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Chronic Aluminum-Induced Motor Neuron Degeneration: Clinical, Neuropathological and Molecular Biological Aspects

  • Michael J. Strong (a1) and Ralph M. Garruto (a2)

Abstract:

The monthly intracisternal inoculation of young adult New Zealand white rabbits with low-dose (100 Μg) aluminum chloride induces aggregates of phosphorylated neurofilament that mimics the intraneuronal inclusions of amyotrophic lateral sclerosis. The chronic progressive myelopathy and topographically-specific motor neuron degeneration that occurs in the absence of suppressions of neurofilament messenger RNA levels in this model contrasts with the acute fulminant encephalomyelopathy and nonspecific gene suppressions that occur subsequent to high-dose (1000 Μg) aluminum chloride inoculations. Further analysis of this unique model of chronic motor system degeneration can be expected to provide additional insights into the pathogenesis of amyotrophic lateral sclerosis.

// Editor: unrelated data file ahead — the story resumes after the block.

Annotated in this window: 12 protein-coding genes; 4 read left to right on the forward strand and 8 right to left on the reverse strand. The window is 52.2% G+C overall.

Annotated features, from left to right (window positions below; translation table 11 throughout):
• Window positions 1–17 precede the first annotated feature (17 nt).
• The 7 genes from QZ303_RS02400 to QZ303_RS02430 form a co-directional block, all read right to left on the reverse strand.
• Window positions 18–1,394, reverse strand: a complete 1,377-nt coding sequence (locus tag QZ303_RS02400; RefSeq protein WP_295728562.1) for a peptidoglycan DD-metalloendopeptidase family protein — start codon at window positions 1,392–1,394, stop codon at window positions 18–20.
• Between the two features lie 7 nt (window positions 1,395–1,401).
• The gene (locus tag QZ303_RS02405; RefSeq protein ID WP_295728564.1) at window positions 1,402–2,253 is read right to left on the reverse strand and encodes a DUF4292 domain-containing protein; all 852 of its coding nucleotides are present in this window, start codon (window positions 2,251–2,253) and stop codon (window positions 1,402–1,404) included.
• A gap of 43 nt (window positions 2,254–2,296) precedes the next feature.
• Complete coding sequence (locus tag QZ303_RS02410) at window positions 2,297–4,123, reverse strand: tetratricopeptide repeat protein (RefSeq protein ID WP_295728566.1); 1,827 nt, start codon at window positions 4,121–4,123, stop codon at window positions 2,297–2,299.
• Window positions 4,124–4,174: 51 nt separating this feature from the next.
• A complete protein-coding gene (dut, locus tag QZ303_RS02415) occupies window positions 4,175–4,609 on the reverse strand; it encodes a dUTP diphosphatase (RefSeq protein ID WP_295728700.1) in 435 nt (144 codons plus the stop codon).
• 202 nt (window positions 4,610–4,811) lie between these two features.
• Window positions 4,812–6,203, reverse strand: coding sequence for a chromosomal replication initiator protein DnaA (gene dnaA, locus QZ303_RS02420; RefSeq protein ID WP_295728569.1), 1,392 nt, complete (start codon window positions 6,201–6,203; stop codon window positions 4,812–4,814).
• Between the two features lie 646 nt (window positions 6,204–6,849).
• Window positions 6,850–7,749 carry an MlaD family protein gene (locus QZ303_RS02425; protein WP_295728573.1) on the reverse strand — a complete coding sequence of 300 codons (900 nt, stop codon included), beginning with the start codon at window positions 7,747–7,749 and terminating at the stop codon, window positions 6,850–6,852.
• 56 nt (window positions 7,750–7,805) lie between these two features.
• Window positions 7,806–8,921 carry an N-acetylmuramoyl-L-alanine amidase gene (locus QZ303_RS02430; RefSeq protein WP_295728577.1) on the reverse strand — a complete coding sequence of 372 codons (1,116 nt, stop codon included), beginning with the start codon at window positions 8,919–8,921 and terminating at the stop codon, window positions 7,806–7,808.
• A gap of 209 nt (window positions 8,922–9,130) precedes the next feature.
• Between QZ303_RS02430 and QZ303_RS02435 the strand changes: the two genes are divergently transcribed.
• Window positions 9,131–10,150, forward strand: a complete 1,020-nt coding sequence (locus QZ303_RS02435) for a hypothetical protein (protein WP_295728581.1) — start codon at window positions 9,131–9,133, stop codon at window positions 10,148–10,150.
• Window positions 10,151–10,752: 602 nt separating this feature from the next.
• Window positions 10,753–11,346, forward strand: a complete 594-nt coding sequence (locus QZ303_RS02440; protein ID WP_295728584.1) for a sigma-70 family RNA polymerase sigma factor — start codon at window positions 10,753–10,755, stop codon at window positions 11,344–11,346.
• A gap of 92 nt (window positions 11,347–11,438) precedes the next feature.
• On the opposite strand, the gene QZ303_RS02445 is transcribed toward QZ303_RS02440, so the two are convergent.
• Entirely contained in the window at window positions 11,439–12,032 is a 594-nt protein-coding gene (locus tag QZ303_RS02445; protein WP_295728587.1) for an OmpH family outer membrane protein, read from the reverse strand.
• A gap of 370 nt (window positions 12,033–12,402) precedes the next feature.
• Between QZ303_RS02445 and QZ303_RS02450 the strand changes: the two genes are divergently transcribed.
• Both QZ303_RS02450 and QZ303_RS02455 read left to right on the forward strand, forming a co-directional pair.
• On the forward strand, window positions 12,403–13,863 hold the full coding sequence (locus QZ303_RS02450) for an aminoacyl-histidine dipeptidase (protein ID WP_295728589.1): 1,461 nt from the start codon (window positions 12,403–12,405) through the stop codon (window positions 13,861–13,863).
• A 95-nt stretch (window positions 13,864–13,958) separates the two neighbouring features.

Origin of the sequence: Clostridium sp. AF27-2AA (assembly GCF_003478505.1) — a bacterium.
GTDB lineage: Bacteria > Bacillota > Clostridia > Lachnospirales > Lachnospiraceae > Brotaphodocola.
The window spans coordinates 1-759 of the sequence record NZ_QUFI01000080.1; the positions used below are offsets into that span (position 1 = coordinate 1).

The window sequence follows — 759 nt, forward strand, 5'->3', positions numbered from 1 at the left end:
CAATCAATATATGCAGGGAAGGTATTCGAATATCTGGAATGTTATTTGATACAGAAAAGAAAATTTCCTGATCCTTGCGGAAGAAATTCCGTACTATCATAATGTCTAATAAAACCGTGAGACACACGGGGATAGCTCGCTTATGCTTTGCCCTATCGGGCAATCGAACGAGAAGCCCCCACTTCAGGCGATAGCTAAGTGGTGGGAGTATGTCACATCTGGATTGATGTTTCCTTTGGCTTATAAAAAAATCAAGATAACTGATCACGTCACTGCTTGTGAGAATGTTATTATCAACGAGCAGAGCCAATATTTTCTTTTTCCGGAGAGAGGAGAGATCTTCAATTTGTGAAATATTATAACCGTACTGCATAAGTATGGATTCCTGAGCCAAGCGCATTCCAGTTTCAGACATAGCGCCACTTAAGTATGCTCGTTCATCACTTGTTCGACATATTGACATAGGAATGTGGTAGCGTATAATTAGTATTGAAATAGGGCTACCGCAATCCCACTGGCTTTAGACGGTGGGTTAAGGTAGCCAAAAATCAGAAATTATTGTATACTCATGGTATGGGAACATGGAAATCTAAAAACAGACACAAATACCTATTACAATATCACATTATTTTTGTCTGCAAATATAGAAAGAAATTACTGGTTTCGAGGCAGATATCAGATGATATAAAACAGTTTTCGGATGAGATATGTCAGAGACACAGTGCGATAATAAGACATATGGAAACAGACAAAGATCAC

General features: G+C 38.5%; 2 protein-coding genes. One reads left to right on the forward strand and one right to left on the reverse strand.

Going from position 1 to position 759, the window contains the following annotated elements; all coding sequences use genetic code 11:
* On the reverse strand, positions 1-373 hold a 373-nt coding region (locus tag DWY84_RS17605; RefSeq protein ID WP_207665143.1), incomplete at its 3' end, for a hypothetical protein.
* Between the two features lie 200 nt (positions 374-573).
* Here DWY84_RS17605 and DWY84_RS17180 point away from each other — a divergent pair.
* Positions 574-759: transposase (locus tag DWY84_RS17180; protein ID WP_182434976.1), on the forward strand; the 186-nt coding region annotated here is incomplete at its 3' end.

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Corresponding author

Department of Clinical Neurological Sciences, University of Western Ontario, London, Ontario, Canada N6A 5A5

References

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Chronic Aluminum-Induced Motor Neuron Degeneration: Clinical, Neuropathological and Molecular Biological Aspects

  • Michael J. Strong (a1) and Ralph M. Garruto (a2)

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